Democrat Bakari Sellers received Wednesday in Charleston what is likely one of the most important endorsements he will pick-up along the campaign trail.
Charleston Mayor Joe Riley endorsed Sellers, while citing Sellers’ “amazingly, successful career” at such a young age. Riley said he was proud of Sellers, whose leadership will help put South Carolina “on that upward track of momentum of excellence.”
“He (Sellers) reaches across the aisle,” said Riley. “He has Republicans and Democrats who work with him, who admire his vision and leadership. Bakari is looking to the future.”
“One of my goals on the campaign trail is to make South Carolina the No. 1 place for retirees and the No. 1 place for quality of life for our seniors,” Sellers said. “Charleston has done an amazing job at that.”
Riley’s endorsement is critical to Sellers’ campaign because Riley has a reputation for being very thoughtful when making endorsements, said Kendra Stewart, a political science professor at the College of Charleston.
“When the mayor speaks, people pay attention in this town,” Stewart said. “The mayor has the majority of support of the people in Charleston. He attracts the independents as well as the more moderate Republicans and that’s exactly what Bakari Sellers needs if he’s going to win.”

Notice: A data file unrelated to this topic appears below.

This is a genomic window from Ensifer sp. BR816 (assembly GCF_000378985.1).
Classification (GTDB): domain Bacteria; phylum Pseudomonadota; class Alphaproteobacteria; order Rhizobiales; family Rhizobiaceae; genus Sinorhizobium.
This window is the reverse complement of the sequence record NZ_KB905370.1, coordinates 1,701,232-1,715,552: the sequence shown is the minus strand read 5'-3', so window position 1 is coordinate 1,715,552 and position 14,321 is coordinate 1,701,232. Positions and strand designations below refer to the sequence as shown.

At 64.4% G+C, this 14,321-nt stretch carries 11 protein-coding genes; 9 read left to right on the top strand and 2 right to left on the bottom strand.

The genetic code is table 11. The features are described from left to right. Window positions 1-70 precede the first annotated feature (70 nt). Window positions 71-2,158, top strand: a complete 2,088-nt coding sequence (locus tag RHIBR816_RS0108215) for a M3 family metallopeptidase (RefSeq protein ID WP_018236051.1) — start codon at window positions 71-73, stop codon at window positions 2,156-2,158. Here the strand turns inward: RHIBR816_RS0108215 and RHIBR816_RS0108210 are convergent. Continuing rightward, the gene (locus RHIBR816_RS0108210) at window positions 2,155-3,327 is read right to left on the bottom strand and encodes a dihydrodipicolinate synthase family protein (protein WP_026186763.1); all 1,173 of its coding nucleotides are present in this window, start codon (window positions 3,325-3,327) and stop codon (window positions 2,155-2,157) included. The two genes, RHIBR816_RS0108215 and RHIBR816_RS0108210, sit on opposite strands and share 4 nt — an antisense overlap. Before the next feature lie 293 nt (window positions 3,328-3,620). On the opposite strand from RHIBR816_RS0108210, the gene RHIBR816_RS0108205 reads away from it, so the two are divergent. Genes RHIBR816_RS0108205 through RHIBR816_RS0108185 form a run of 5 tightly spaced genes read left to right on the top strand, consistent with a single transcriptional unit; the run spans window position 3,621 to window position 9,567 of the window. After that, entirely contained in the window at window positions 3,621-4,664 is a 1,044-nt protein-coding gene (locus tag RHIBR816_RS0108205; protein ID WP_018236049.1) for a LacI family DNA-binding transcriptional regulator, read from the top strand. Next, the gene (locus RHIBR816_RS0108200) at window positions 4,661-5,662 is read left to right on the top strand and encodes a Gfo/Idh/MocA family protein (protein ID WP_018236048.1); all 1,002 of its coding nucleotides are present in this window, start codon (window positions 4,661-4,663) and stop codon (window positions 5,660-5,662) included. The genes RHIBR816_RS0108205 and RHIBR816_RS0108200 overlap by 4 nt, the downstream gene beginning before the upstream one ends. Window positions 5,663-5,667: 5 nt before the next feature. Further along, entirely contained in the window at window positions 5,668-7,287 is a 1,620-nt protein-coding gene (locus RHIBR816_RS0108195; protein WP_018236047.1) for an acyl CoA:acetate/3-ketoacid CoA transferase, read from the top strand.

If elected, Sellers’ would make history by becoming the youngest lieutenant governor and the first Democrat elected to a statewide office since 2006. His term in the House of Representatives ends this year.
Sellers is facing off against Henry McMaster, who was one of several GOP primary challengers Gov. Nikki Haley defeated in 2010. McMaster has name recognition in the state, after he was elected as Attorney General in 2002 and served until 2011. He also chaired the state Republican Party for nine years.
The problem with this race, however, is that it’s a constant fight to get the public’s attention, Stewart said. Plus, most voters are unclear on what the lieutenant governor does, aside from stepping in to become governor, if needed. And in a heavily Republican state, carrying Charleston is vital if Sellers wants to win, she added.
“His chance in this election might be a little better because (Vincent) Sheheen is pretty popular statewide,” said Stewart of Sellers. “I think he has a shot. It might be a long shot, but he’s has one.”